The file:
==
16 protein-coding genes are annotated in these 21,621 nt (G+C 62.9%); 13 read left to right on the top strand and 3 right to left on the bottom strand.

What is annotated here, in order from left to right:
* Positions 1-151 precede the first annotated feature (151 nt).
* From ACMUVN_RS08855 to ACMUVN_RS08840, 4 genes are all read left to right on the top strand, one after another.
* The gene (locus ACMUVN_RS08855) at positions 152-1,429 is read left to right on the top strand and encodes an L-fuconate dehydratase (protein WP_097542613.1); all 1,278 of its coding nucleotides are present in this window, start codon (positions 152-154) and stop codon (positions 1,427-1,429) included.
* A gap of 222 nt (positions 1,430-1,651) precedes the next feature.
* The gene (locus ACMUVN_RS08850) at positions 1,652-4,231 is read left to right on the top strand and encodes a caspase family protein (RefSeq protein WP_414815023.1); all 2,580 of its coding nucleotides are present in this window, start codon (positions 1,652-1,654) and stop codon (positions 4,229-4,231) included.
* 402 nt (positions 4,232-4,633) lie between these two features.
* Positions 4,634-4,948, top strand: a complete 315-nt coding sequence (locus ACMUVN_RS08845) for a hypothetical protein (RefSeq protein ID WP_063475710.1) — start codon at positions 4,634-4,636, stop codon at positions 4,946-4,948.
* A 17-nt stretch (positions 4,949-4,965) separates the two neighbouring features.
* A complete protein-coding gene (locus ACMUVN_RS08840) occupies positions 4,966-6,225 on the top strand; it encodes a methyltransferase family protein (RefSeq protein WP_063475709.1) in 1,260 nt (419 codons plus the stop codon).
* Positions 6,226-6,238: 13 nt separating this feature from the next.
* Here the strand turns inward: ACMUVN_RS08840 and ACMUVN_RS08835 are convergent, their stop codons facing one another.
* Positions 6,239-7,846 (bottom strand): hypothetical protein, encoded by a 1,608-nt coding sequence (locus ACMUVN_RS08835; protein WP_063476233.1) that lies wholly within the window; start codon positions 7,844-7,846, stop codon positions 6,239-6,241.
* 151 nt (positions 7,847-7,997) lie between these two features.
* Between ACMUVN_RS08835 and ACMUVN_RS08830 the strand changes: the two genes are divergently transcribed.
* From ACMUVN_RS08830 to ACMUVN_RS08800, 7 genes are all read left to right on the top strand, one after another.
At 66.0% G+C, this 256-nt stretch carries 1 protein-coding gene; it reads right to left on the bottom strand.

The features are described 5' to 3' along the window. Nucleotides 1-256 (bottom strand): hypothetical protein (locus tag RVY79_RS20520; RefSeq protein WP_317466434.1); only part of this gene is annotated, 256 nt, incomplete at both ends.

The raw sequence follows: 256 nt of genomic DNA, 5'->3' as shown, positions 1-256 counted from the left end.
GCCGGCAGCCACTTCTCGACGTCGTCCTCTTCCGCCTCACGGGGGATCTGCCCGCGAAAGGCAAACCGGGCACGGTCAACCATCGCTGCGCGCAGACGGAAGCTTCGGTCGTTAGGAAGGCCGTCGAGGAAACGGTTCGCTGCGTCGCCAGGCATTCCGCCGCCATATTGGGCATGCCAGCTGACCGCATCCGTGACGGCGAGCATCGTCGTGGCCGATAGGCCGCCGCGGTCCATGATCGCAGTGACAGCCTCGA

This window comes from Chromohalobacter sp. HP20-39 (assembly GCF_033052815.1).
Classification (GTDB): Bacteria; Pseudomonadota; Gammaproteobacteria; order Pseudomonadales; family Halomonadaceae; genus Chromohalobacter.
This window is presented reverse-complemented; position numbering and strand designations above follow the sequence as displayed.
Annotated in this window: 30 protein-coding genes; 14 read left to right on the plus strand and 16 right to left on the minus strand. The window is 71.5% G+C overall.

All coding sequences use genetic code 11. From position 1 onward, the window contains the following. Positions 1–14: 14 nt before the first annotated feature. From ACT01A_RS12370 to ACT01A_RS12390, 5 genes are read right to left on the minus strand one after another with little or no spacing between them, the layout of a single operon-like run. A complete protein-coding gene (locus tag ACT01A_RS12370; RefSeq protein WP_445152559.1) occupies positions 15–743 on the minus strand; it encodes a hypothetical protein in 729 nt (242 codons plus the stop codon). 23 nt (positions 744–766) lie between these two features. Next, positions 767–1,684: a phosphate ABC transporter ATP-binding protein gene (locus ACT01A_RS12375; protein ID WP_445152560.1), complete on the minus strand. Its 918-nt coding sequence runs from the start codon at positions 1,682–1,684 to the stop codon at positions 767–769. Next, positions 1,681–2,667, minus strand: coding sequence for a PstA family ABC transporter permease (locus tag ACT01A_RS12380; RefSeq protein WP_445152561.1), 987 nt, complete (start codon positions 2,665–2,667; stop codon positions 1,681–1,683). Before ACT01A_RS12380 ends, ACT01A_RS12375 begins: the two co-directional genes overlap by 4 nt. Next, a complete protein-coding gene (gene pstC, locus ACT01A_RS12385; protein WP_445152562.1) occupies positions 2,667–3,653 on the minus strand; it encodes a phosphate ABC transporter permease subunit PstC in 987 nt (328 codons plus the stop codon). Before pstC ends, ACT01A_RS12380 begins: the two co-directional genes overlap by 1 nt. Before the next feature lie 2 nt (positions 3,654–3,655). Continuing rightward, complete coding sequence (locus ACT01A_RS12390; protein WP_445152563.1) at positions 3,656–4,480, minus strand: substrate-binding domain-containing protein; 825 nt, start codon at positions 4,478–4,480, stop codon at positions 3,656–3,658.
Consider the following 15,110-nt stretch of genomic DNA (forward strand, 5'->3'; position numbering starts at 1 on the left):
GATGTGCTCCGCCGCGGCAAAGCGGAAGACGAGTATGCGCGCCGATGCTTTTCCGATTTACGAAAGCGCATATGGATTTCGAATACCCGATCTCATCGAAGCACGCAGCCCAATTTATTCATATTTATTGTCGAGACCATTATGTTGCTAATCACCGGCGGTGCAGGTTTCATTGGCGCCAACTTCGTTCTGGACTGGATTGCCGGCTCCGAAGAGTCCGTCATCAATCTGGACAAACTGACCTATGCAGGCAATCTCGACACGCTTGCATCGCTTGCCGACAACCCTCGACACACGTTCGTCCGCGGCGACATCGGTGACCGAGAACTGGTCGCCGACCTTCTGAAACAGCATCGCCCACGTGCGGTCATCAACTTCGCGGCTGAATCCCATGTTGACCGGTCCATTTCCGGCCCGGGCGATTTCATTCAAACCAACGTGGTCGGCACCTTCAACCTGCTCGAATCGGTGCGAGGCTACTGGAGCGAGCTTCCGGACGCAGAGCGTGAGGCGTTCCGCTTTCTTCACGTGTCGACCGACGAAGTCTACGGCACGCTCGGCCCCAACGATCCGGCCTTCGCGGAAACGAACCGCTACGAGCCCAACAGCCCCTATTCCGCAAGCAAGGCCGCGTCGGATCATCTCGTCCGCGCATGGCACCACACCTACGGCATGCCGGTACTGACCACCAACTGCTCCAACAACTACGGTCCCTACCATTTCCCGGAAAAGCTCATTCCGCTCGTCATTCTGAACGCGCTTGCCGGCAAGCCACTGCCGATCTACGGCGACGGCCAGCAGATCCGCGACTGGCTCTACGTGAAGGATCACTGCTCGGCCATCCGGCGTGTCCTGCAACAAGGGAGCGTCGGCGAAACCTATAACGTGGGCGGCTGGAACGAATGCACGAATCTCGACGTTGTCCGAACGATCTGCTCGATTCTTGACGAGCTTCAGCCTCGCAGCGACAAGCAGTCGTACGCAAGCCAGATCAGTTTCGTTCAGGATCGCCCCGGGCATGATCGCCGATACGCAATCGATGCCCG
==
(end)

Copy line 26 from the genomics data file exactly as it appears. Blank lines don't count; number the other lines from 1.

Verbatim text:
All coding sequences use genetic code 11. From position 1 onward, the window contains the following. Positions 1–14: 14 nt before the first annotated feature. From ACT01A_RS12370 to ACT01A_RS12390, 5 genes are read right to left on the minus strand one after another with little or no spacing between them, the layout of a single operon-like run. A complete protein-coding gene (locus tag ACT01A_RS12370; RefSeq protein WP_445152559.1) occupies positions 15–743 on the minus strand; it encodes a hypothetical protein in 729 nt (242 codons plus the stop codon). 23 nt (positions 744–766) lie between these two features. Next, positions 767–1,684: a phosphate ABC transporter ATP-binding protein gene (locus ACT01A_RS12375; protein ID WP_445152560.1), complete on the minus strand. Its 918-nt coding sequence runs from the start codon at positions 1,682–1,684 to the stop codon at positions 767–769. Next, positions 1,681–2,667, minus strand: coding sequence for a PstA family ABC transporter permease (locus tag ACT01A_RS12380; RefSeq protein WP_445152561.1), 987 nt, complete (start codon positions 2,665–2,667; stop codon positions 1,681–1,683). Before ACT01A_RS12380 ends, ACT01A_RS12375 begins: the two co-directional genes overlap by 4 nt. Next, a complete protein-coding gene (gene pstC, locus ACT01A_RS12385; protein WP_445152562.1) occupies positions 2,667–3,653 on the minus strand; it encodes a phosphate ABC transporter permease subunit PstC in 987 nt (328 codons plus the stop codon). Before pstC ends, ACT01A_RS12380 begins: the two co-directional genes overlap by 1 nt. Before the next feature lie 2 nt (positions 3,654–3,655). Continuing rightward, complete coding sequence (locus ACT01A_RS12390; protein WP_445152563.1) at positions 3,656–4,480, minus strand: substrate-binding domain-containing protein; 825 nt, start codon at positions 4,478–4,480, stop codon at positions 3,656–3,658.